I'm super excited y'all. I really am happy with most everything that's happened during this entire project. From the cover creation to the hiring of a super-genius editor, to all the support I have received from family and friends... This has been a really fun book.

It's also been stress-relief. So often, during the course of my week, I get to a place of frustration with everything. Lately, my boss took a mission trip to Africa and left me in charge of the work. I had six subcontractors that I was in communication with, and the boss... Well... He fired me after the first week. I thought things were fine, but halfway through his fortnight adventure, he texts me telling me to not work on anything until he gets back.

It was all very abrupt and hurtful. But all is well in the end. I was able to buckle down and work on this and other projects to relieve my mind. So, while having an unexpected week off of work was extremely hurtful, it did allow me to focus on the book, for which I'm grateful for the opportunity.

As you may already know, the cover art was painted by Brom, and I got the rights to use it for a steal. I'm super excited to put it in the marketplace, and I hope to gain more expertise when it comes to picking cover art for my books. The mockup shown here is actually the banner I had printed. The novel cover will obviously be similar, for Brom's art is the only art for the exterior of the book.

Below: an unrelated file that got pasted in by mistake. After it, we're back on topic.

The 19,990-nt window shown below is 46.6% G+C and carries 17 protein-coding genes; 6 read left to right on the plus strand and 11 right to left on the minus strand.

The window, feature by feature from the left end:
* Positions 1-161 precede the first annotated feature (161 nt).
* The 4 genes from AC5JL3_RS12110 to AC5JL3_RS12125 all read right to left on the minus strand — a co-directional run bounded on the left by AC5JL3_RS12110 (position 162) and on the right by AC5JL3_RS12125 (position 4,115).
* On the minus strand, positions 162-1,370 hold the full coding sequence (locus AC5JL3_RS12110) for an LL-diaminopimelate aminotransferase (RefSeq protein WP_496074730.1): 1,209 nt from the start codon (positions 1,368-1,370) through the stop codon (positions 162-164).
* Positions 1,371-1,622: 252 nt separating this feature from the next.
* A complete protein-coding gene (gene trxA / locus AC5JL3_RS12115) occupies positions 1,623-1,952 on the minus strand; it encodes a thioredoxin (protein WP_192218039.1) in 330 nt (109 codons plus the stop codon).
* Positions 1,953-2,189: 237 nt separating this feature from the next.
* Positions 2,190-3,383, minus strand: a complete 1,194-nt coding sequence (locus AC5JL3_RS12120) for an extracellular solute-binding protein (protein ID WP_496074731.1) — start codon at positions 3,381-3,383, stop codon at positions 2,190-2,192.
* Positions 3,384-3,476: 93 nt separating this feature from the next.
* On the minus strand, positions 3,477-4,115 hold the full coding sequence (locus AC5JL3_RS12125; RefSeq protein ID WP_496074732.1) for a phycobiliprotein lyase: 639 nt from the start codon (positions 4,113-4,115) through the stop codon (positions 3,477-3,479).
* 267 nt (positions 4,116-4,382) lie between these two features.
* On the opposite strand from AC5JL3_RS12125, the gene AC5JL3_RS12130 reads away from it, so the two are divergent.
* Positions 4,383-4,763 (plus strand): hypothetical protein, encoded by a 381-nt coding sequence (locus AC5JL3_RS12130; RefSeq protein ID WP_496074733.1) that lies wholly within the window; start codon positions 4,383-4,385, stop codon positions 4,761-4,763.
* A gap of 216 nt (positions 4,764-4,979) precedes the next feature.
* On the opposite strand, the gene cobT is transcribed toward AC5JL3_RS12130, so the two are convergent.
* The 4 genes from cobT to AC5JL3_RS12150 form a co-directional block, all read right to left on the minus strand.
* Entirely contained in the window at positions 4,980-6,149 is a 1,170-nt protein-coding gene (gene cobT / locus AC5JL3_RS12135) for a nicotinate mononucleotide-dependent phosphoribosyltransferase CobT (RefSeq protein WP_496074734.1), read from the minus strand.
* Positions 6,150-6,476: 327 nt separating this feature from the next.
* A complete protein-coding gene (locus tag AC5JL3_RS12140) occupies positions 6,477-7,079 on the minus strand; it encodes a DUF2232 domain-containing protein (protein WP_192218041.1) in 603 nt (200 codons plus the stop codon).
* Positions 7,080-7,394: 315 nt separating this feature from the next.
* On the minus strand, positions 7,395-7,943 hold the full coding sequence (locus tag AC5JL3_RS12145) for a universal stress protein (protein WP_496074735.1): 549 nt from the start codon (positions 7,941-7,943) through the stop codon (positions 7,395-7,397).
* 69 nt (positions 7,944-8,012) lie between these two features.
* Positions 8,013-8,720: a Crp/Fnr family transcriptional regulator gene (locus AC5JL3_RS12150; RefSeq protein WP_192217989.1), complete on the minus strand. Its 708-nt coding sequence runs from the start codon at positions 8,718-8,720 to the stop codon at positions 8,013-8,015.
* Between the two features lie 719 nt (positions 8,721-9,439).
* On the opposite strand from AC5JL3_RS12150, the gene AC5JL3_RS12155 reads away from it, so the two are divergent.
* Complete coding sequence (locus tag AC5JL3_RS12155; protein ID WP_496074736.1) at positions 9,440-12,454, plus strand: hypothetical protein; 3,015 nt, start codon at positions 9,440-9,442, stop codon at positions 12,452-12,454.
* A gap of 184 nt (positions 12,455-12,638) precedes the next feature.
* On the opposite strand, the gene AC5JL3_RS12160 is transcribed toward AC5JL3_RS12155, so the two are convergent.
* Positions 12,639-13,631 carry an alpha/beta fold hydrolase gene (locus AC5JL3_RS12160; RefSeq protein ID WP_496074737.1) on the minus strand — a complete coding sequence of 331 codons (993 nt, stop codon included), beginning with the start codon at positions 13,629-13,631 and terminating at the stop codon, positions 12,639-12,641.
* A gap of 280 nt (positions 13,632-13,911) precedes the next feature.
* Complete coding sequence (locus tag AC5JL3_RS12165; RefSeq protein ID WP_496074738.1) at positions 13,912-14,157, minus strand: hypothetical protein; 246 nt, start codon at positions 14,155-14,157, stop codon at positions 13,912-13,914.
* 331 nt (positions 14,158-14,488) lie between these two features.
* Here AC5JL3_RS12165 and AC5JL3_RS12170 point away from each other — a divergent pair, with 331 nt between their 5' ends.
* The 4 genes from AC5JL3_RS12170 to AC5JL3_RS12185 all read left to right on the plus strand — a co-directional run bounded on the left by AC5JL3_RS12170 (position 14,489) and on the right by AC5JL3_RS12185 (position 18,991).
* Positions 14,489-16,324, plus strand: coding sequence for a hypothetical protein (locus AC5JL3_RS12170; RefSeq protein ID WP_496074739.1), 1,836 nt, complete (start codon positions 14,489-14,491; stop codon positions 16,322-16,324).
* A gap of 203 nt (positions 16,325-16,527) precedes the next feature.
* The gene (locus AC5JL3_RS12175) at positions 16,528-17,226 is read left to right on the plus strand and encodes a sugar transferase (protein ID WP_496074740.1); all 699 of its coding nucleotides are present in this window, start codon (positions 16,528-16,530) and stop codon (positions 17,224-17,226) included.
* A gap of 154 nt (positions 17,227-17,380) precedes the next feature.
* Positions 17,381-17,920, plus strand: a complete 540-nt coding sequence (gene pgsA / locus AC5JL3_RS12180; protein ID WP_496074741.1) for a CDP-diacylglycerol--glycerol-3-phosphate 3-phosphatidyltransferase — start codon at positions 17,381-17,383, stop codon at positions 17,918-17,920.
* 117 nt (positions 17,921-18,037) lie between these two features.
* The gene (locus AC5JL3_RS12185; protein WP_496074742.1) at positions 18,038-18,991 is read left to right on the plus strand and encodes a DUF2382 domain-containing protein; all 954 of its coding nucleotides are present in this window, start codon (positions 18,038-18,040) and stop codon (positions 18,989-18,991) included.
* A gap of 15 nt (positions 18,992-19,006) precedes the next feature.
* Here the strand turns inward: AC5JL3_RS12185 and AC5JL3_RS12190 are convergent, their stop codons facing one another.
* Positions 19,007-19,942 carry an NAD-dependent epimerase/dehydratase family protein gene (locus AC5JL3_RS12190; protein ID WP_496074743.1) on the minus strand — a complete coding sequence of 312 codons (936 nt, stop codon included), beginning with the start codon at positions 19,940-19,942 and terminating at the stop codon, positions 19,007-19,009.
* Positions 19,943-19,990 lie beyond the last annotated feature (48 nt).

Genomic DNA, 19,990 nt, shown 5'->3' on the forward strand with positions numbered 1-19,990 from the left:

So far, the reading list includes: 16 Shorts, 5 Poems, 1 Canto, and 3 Novelettes. I am super excited about the Canto (which is basically a really long poem) because it is one of my original books that I published as a chapbook back in 1996. I am pleased that: "Indigo Dark Burn" is finally coming into professional publication. It's been too long.

As far as the other poems are concerned, this will be a first. Writing poetry is tough, but writing horror poetry? Come on. Edgar Allan Poe I am not, but I do think I gave them a professionalism that few would argue is sophomoric. The Novelettes I am somewhat concerned with. I have three listed, but I might just nix one and leave it at two. I am still torn about that. But here we go, let's talk "short stories" because that's really the meat of the whole book.

Of the 16 Shorts listed, the majority of them are not new to the printed page. But they are the best one's I've written. I've featured some of them in my magazine: "Microzine" but the readership on that Periodical is not blowing up the machines at the Amazon printing press. So, I figured, by putting them in their own collection, they would have the opportunity to shine as they should, along with their peers - other horror stories.

I've pushed the publication back again. It will be ready in February. Hopefully very early in the month... Just in time for you to get your hands on it for St. Valentine's Day... If... If you're into that kind of thing, I mean.

I will see you soon.

Pauly Hart


Juliet Marillier gives great advice

When Kiwi writer, Juliet Marillier came to the United States, my wife almost lost her sanity. Screaming like an insane fan-girl, she came running into my office.

"We have to go see her!"